Diver Arrested For Taking Abalone To Sell


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Posted by on October 10, 2004 at 20:42:16:

In Reply to: Abalone bust posted by on October 10, 2004 at 04:15:01:

Log News Service - A five-month investigation into the taking of red abalone for commercial purposes and unlawfully selling abalone taken under sport licenses culminated Sept. 30 with four arrests by state Department of Fish and Game wardens.

Wardens from the department’s covert Special Operations Unit launched the investigation in May after uncovering the alleged ring. Surveillance by members of the unit eventually linked more than a dozen people from San Francisco, Richmond, and Daly City to the ongoing illegal enterprise.

Wardens arrested Li Sheng Chen, 52, when they served a search warrant at his apartment in San Francisco. They described Chen as the ringleader of a group of divers who regularly traveled to the coasts of Sonoma and Mendocino counties to get the legal limit of three abalone each.

The abalone were then sold on the streets of San Francisco, according to authorities.

“He was apparently doing most of the selling, getting $100 an abalone,” Troy Swauger, a spokesman for Fish and Game told the Associated Press.

Chen was charged with procuring abalone to sell, authorities said.

Three others, Wu Qiang Zhang, 40, Nichole Zhang Li, 43, and Betty Ai Hang Guo, 30, all of San Francisco, have been charged with illegally purchasing abalone.

The department said that charges were filed with the San Francisco District Attorney’s Environmental Unit.

“Sale of abalone will not be tolerated in San Francisco. We will do everything we can to prosecute the offenders and protect this natural treasure,” said Debbie Mesloh, spokeswoman for the San Francisco District Attorney’s Office.

Each charge of taking abalone for commercial purposes and selling or buying abalone is subject to up to a $40,000 fine and a year in county jail. That is in addition to the potential loss of fishing privileges for life.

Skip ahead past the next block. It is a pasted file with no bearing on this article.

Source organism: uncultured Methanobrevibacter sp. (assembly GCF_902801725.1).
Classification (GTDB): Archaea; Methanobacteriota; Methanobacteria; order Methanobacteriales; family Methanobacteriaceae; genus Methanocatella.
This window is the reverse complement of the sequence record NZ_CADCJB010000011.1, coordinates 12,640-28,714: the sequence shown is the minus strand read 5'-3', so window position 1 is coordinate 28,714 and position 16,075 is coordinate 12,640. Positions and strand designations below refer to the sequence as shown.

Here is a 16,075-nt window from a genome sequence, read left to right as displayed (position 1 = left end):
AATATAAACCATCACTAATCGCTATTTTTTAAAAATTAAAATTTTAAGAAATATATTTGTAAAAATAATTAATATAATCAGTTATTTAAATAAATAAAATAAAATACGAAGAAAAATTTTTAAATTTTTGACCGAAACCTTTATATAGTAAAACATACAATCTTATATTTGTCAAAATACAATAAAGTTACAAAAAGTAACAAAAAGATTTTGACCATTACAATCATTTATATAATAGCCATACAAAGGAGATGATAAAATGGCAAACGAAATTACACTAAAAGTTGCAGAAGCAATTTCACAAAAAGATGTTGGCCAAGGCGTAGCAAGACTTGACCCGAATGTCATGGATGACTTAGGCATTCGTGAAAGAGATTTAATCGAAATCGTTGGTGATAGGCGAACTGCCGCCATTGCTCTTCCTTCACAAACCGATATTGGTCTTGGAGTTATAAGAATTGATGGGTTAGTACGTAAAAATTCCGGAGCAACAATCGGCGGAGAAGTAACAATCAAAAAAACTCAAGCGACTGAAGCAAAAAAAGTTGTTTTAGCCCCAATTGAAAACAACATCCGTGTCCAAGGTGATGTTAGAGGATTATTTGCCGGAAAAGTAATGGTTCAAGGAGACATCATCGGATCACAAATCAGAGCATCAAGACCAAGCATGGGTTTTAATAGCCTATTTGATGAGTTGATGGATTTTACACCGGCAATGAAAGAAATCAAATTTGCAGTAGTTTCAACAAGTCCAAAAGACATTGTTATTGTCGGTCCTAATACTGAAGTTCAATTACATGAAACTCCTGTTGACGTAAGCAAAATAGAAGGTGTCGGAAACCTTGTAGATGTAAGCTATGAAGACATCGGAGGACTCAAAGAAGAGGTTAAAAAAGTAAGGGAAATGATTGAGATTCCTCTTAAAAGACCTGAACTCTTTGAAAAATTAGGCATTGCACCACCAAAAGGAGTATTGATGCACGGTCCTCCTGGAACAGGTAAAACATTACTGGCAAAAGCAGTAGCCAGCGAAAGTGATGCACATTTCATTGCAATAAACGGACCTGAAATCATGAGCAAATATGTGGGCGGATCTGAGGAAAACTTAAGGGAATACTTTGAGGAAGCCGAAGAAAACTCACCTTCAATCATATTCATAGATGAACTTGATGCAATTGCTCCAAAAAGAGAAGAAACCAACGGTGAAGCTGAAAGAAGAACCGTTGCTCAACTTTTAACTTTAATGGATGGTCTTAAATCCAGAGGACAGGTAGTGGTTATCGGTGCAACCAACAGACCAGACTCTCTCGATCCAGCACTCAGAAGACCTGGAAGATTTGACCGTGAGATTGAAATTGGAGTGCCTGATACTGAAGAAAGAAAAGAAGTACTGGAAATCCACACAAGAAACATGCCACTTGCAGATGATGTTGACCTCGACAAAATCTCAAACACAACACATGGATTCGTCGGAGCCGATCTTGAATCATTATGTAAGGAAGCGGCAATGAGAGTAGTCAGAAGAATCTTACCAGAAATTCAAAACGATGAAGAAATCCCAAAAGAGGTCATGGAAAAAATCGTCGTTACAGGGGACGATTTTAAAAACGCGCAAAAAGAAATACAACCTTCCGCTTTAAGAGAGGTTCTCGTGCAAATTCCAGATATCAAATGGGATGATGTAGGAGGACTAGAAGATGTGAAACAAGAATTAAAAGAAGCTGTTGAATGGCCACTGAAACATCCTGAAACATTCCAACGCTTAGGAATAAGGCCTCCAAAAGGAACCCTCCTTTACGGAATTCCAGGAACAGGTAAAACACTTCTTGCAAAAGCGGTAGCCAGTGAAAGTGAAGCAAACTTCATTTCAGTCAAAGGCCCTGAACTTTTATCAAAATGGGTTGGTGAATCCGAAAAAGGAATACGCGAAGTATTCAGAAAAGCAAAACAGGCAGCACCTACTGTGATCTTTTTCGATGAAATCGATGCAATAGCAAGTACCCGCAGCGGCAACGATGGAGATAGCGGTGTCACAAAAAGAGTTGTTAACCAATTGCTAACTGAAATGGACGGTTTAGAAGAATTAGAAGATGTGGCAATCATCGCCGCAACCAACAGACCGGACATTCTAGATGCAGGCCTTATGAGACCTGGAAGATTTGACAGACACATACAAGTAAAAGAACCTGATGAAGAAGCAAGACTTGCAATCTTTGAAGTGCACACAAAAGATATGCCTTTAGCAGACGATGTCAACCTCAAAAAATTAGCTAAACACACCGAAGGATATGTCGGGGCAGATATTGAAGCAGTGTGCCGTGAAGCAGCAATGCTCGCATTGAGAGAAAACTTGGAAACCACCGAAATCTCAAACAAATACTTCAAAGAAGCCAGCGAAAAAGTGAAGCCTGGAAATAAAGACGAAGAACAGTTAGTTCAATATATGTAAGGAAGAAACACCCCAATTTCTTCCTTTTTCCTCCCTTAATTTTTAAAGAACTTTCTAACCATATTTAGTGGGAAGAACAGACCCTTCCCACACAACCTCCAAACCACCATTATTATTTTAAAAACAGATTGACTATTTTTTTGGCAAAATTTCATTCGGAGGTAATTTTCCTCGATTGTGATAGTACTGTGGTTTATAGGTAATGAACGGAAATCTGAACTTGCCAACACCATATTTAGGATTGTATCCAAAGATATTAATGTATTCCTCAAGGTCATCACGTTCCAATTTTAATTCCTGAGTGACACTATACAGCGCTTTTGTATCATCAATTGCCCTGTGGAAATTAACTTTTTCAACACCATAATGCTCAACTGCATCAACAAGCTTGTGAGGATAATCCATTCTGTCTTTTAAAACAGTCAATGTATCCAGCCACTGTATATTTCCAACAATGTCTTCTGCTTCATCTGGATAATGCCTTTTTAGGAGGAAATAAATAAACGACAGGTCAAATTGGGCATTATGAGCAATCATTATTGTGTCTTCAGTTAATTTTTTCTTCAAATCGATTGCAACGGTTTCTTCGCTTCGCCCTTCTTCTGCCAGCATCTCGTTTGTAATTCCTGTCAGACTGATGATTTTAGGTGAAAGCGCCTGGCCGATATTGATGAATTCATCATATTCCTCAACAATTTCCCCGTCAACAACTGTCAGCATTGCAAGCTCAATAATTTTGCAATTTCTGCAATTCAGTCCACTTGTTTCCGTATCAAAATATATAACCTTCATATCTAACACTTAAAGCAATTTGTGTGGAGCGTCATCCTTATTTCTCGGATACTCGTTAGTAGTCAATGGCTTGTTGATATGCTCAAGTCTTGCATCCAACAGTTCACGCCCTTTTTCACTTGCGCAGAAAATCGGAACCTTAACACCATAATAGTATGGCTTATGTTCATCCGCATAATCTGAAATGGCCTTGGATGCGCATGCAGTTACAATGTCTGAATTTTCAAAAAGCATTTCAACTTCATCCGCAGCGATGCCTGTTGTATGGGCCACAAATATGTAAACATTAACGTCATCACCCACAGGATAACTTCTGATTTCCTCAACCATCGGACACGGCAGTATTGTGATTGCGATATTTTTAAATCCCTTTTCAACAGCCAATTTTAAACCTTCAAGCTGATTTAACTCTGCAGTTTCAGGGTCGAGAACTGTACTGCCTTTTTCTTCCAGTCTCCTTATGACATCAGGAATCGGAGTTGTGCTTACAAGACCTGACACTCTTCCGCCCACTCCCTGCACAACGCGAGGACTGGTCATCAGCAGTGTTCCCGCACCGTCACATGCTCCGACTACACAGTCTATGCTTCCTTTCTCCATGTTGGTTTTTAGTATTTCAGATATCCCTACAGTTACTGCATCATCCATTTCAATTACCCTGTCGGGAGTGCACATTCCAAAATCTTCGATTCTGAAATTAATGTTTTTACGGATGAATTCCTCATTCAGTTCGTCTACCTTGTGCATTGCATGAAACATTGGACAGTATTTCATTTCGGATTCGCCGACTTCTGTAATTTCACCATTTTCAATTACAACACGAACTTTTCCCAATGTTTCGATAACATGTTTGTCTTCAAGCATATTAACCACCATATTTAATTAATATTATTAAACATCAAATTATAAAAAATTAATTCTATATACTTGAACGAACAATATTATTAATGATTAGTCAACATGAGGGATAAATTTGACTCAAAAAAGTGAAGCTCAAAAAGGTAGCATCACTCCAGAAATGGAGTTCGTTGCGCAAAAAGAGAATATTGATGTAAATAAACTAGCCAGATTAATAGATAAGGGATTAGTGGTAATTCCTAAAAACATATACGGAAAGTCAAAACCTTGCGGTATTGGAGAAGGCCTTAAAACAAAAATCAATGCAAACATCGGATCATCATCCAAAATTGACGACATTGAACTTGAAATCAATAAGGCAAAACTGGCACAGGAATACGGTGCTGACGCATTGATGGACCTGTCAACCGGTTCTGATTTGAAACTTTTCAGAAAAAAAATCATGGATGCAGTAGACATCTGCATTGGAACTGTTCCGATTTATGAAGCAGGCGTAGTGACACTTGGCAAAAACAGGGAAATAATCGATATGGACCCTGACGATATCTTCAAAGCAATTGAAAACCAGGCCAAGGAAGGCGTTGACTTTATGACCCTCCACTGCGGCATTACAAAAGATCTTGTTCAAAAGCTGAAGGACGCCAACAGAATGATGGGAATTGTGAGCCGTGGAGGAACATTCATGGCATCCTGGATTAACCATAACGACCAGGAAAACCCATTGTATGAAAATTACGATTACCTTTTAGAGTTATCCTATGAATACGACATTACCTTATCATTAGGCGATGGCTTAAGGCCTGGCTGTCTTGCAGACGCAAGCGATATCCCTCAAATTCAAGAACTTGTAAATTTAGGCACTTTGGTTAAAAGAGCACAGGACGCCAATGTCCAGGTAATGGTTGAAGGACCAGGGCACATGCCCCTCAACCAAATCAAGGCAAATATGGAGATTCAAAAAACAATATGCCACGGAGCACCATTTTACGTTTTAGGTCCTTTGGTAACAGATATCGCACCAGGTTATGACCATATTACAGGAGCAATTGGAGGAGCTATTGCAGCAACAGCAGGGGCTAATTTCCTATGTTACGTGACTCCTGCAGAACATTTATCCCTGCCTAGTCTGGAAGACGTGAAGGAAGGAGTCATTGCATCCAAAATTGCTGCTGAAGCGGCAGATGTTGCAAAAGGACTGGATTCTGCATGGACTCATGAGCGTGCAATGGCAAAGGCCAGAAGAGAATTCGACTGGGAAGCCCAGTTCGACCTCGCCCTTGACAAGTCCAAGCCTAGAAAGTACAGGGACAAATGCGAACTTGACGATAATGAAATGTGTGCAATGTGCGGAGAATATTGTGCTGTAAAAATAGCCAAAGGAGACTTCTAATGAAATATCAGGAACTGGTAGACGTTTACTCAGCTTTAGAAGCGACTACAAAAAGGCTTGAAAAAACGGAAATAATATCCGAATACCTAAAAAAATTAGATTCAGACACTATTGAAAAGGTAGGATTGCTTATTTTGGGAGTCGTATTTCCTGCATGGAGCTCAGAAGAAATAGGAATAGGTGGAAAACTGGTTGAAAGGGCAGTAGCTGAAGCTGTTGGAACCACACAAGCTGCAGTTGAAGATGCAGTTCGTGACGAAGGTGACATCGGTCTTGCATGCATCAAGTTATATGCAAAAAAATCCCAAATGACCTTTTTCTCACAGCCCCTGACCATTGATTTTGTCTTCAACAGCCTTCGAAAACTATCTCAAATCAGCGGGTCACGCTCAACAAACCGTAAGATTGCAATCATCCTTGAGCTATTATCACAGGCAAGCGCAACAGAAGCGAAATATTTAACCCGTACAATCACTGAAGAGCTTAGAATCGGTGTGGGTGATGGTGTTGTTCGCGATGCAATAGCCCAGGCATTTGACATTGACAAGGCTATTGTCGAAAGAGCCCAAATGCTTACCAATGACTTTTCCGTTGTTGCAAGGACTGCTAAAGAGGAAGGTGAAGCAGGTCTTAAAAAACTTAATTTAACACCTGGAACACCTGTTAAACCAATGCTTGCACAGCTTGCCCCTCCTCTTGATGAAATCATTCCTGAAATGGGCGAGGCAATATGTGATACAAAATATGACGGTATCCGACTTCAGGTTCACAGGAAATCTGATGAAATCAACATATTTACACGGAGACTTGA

Two dozen wardens involved in the operation knocked on the doors of 10 homes on Sept. 30 where, in addition to the four taken into custody, they interviewed 11 people believed connected with the case.

The department launched the operation after wardens monitoring the northern coast off Mendocino County spotted the divers taking more abalone than the legal limit. Mendocino and Sonoma counties account for 96 percent of the state’s sport abalone activity.

Wardens watched the suspects for several weeks as they traveled between the north coast and the Bay area where they sold the abalone. Twice, wardens watched while sales of numerous abalones occurred.

California sportfishing regulations allow for the take of three red abalone per day, 24 per year, with a maximum possession of no more than three at any time. Sportfishing for abalone is allowed only north of San Francisco Bay from April 1 through November with July closed.

“Poaching continues to be a major concern to the long-term sustainability of the state’s red abalone population,” said DFG Capt. Tony Warrington. “With the success of this operation and the arrest of these suspects, DFG is eliminating another threat to this valuable resource.”

The Special Operations Unit is the department’s undercover law-enforcement component. The unit uses wardens on long- and short-term assignments to search out and apprehend unlawful commercial operations.

Past cases have also involved the unlawful sale of sturgeon and sturgeon parts, abalone, reptiles, and bear parts.

Surveys have shown no significant reproductive events in red abalone in more than a decade. The growth rate of north-coast red abalone is extremely slow, taking up to 10 years for abalone to reach legal size.

Red abalone is associated with rocky kelp habitat ranging from Oregon into Baja California. In Northern and Central California, red abalone is found from the inter-tidal to the shallow sub-tidal depths.

The Southern California fishery was closed in 1997 due to its near depletion. A successful red abalone sport-only fishery continues to the north of San Francisco County, where scuba has always been prohibited and commercial take was only allowed for a three-year period during World War II.



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